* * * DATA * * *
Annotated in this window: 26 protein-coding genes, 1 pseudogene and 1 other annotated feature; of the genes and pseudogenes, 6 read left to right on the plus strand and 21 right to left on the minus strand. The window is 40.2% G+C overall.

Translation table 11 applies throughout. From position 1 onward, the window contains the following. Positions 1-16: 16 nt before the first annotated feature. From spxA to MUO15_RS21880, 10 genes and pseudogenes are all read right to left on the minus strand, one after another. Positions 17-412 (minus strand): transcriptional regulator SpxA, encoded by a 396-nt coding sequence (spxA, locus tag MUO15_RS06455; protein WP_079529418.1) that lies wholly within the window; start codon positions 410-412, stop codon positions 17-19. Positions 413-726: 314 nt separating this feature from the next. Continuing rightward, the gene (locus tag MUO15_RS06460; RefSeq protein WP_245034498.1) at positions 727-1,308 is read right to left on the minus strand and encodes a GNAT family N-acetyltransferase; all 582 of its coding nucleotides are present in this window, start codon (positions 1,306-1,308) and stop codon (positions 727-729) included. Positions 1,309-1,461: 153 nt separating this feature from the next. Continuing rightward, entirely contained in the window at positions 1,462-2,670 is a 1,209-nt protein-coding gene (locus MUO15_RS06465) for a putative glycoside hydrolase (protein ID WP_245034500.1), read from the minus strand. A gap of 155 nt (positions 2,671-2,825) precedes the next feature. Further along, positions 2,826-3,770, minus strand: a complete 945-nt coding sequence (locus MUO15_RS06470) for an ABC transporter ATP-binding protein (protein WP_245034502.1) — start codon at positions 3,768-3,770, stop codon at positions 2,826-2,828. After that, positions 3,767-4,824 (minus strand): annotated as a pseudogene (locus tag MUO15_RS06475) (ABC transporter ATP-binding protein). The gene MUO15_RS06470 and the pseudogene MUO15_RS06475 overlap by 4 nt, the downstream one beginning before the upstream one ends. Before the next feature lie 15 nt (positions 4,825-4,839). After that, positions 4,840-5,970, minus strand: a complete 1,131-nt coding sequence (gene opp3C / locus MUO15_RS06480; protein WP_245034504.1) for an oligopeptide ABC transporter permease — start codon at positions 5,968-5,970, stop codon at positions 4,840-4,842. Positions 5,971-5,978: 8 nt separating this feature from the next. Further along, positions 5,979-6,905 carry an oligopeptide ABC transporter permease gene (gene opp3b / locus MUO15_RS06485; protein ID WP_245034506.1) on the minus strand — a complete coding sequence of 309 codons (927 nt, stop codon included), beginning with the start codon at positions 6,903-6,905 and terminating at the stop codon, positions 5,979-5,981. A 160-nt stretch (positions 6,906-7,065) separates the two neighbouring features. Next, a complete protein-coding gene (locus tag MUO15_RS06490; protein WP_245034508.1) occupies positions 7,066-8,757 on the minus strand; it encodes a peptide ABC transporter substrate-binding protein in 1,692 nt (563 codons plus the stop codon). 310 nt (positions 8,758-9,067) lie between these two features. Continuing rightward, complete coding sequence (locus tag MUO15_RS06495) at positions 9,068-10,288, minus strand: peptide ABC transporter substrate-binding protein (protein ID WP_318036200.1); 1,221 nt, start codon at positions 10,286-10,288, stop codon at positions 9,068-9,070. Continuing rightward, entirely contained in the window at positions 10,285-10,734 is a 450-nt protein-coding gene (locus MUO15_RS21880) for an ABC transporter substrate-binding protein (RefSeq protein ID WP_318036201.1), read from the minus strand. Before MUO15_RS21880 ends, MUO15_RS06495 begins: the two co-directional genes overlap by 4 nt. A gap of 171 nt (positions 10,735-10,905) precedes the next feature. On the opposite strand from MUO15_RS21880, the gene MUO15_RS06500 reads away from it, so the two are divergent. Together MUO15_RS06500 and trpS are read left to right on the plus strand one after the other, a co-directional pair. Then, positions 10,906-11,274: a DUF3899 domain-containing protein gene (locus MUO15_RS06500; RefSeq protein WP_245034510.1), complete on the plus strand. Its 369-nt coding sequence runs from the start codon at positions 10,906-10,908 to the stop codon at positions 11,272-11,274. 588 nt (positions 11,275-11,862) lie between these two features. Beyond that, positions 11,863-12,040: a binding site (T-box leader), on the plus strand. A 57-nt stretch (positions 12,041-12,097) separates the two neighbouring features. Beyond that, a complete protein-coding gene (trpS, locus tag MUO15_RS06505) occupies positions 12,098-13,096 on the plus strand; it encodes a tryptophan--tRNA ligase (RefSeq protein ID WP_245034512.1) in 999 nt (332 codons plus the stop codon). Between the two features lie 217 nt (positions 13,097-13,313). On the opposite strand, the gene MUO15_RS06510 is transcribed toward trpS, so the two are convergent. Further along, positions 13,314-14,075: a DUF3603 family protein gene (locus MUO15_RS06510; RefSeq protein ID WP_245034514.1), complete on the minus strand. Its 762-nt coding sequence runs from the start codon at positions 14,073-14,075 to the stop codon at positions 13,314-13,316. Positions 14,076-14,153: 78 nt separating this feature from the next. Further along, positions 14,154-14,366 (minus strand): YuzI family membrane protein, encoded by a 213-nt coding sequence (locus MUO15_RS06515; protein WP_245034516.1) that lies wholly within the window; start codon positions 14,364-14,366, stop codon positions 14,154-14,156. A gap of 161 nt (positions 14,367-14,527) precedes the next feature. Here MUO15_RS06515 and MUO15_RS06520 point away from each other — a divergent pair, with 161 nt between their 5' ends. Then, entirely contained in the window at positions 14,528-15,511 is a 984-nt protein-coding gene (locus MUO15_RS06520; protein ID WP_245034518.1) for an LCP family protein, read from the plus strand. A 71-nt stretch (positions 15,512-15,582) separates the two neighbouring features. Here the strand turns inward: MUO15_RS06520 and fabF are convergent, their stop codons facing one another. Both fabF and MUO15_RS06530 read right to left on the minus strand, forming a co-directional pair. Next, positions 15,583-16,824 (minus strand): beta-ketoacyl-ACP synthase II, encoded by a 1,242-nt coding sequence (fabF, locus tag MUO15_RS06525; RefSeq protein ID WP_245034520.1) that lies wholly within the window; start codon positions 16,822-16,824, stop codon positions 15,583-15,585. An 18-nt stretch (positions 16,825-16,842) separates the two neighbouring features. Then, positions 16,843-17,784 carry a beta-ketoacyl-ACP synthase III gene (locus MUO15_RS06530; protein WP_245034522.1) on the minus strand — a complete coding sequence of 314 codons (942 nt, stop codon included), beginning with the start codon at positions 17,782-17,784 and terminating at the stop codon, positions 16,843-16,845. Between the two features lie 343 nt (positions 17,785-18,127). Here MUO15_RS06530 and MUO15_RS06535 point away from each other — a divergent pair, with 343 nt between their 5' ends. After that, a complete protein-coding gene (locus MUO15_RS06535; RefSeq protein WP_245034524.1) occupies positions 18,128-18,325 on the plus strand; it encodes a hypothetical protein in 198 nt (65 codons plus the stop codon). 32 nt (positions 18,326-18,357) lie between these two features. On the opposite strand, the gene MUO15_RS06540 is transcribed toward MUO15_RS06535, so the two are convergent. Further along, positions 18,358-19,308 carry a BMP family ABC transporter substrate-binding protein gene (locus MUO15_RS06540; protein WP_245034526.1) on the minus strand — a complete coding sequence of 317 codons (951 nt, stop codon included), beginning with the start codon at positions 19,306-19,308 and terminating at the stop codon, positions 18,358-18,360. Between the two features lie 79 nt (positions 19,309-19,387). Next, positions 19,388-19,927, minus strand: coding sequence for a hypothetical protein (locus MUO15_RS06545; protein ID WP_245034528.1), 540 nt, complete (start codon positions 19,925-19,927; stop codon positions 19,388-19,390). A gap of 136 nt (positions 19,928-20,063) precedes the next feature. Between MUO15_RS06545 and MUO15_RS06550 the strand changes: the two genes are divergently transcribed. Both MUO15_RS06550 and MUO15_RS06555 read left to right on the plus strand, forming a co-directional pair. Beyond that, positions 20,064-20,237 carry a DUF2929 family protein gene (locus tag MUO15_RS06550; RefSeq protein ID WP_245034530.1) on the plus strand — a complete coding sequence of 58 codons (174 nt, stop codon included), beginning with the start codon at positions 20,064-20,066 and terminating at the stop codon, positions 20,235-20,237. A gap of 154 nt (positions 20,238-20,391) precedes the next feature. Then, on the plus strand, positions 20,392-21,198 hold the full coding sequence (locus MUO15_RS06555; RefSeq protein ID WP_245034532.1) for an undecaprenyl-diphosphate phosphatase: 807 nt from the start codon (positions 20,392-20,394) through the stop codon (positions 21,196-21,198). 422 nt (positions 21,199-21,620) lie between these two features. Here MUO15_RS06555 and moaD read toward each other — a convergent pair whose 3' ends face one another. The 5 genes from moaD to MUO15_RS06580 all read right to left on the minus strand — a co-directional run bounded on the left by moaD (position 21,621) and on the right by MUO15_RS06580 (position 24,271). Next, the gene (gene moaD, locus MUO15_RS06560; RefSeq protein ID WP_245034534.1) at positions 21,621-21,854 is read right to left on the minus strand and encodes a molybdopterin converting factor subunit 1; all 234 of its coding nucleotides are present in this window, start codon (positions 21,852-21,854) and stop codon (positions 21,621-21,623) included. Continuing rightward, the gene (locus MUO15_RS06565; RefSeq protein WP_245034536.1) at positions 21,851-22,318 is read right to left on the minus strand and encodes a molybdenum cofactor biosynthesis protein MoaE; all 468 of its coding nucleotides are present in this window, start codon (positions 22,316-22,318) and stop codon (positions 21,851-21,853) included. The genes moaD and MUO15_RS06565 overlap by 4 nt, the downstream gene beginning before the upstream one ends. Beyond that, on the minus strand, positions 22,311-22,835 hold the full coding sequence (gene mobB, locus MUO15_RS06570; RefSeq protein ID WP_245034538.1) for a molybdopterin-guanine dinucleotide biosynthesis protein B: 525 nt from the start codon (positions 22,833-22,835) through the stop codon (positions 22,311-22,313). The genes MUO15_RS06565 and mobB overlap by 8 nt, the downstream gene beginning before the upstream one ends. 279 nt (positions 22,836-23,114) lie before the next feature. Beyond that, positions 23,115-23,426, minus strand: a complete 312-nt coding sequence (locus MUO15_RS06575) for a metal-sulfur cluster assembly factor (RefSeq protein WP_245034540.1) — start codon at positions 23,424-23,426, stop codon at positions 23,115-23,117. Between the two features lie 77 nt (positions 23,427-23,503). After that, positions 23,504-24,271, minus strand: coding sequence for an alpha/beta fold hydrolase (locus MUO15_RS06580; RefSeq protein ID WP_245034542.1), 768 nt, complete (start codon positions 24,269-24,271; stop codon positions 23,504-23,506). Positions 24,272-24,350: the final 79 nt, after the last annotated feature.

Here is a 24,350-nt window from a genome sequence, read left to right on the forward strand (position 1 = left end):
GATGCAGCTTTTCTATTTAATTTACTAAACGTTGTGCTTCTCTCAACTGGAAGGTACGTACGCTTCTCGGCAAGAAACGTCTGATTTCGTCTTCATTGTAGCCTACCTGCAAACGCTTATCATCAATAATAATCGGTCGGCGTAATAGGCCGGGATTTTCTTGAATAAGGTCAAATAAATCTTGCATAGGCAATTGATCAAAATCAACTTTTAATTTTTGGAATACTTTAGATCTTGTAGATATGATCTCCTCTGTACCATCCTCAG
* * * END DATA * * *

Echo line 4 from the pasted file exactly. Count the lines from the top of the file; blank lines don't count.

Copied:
GATGCAGCTTTTCTATTTAATTTACTAAACGTTGTGCTTCTCTCAACTGGAAGGTACGTACGCTTCTCGGCAAGAAACGTCTGATTTCGTCTTCATTGTAGCCTACCTGCAAACGCTTATCATCAATAATAATCGGTCGGCGTAATAGGCCGGGATTTTCTTGAATAAGGTCAAATAAATCTTGCATAGGCAATTGATCAAAATCAACTTTTAATTTTTGGAATACTTTAGATCTTGTAGATATGATCTCCTCTGTACCATCCTCAG